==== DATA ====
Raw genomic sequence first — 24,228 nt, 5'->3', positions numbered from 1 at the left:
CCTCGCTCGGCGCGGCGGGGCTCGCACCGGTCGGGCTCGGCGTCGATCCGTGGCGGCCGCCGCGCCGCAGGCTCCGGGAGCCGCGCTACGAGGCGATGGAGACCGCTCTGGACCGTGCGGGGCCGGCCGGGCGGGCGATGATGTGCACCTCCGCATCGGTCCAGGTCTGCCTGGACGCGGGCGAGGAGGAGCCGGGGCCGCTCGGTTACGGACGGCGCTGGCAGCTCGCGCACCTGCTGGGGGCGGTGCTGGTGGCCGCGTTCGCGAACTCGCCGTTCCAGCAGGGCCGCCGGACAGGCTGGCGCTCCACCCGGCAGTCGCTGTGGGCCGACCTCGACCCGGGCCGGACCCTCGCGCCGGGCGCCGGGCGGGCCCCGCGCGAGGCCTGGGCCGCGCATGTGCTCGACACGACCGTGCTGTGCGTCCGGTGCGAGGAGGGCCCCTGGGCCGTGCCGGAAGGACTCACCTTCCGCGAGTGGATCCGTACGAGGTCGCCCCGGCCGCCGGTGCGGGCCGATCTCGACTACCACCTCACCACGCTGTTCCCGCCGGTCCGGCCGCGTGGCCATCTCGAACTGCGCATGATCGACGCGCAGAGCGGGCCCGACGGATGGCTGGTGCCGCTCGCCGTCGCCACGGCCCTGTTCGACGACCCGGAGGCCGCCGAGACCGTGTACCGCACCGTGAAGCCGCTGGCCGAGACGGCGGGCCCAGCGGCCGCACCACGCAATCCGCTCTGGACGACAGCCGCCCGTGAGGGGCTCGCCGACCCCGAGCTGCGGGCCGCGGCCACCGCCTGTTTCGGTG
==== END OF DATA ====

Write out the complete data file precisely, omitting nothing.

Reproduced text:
Raw genomic sequence first — 24,228 nt, 5'->3', positions numbered from 1 at the left:
CCTCGCTCGGCGCGGCGGGGCTCGCACCGGTCGGGCTCGGCGTCGATCCGTGGCGGCCGCCGCGCCGCAGGCTCCGGGAGCCGCGCTACGAGGCGATGGAGACCGCTCTGGACCGTGCGGGGCCGGCCGGGCGGGCGATGATGTGCACCTCCGCATCGGTCCAGGTCTGCCTGGACGCGGGCGAGGAGGAGCCGGGGCCGCTCGGTTACGGACGGCGCTGGCAGCTCGCGCACCTGCTGGGGGCGGTGCTGGTGGCCGCGTTCGCGAACTCGCCGTTCCAGCAGGGCCGCCGGACAGGCTGGCGCTCCACCCGGCAGTCGCTGTGGGCCGACCTCGACCCGGGCCGGACCCTCGCGCCGGGCGCCGGGCGGGCCCCGCGCGAGGCCTGGGCCGCGCATGTGCTCGACACGACCGTGCTGTGCGTCCGGTGCGAGGAGGGCCCCTGGGCCGTGCCGGAAGGACTCACCTTCCGCGAGTGGATCCGTACGAGGTCGCCCCGGCCGCCGGTGCGGGCCGATCTCGACTACCACCTCACCACGCTGTTCCCGCCGGTCCGGCCGCGTGGCCATCTCGAACTGCGCATGATCGACGCGCAGAGCGGGCCCGACGGATGGCTGGTGCCGCTCGCCGTCGCCACGGCCCTGTTCGACGACCCGGAGGCCGCCGAGACCGTGTACCGCACCGTGAAGCCGCTGGCCGAGACGGCGGGCCCAGCGGCCGCACCACGCAATCCGCTCTGGACGACAGCCGCCCGTGAGGGGCTCGCCGACCCCGAGCTGCGGGCCGCGGCCACCGCCTGTTTCGGTG